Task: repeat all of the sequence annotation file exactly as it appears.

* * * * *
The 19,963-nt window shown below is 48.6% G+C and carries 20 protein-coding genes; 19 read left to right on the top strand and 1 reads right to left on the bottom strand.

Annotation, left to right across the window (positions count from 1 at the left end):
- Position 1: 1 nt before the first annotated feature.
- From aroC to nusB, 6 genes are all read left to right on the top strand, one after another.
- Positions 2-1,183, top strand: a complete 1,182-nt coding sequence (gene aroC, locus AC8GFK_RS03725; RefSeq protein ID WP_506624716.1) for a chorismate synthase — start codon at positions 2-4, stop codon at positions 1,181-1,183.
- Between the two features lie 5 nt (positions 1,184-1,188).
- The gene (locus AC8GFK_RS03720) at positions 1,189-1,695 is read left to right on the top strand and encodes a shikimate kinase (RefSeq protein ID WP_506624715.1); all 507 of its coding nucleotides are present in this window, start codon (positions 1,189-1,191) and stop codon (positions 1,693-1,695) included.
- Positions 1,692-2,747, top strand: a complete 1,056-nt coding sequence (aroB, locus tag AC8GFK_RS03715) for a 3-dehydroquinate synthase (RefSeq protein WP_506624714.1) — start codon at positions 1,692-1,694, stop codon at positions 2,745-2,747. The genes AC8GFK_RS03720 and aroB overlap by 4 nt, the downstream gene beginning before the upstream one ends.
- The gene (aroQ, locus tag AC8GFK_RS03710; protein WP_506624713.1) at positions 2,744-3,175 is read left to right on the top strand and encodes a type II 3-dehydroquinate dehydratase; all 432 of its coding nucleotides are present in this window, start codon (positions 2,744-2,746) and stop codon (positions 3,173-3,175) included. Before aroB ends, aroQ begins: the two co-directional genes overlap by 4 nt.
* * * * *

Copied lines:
The 19,963-nt window shown below is 48.6% G+C and carries 20 protein-coding genes; 19 read left to right on the top strand and 1 reads right to left on the bottom strand.

Annotation, left to right across the window (positions count from 1 at the left end):
- Position 1: 1 nt before the first annotated feature.
- From aroC to nusB, 6 genes are all read left to right on the top strand, one after another.
- Positions 2-1,183, top strand: a complete 1,182-nt coding sequence (gene aroC, locus AC8GFK_RS03725; RefSeq protein ID WP_506624716.1) for a chorismate synthase — start codon at positions 2-4, stop codon at positions 1,181-1,183.
- Between the two features lie 5 nt (positions 1,184-1,188).
- The gene (locus AC8GFK_RS03720) at positions 1,189-1,695 is read left to right on the top strand and encodes a shikimate kinase (RefSeq protein ID WP_506624715.1); all 507 of its coding nucleotides are present in this window, start codon (positions 1,189-1,191) and stop codon (positions 1,693-1,695) included.
- Positions 1,692-2,747, top strand: a complete 1,056-nt coding sequence (aroB, locus tag AC8GFK_RS03715) for a 3-dehydroquinate synthase (RefSeq protein WP_506624714.1) — start codon at positions 1,692-1,694, stop codon at positions 2,745-2,747. The genes AC8GFK_RS03720 and aroB overlap by 4 nt, the downstream gene beginning before the upstream one ends.
- The gene (aroQ, locus tag AC8GFK_RS03710; protein WP_506624713.1) at positions 2,744-3,175 is read left to right on the top strand and encodes a type II 3-dehydroquinate dehydratase; all 432 of its coding nucleotides are present in this window, start codon (positions 2,744-2,746) and stop codon (positions 3,173-3,175) included. Before aroB ends, aroQ begins: the two co-directional genes overlap by 4 nt.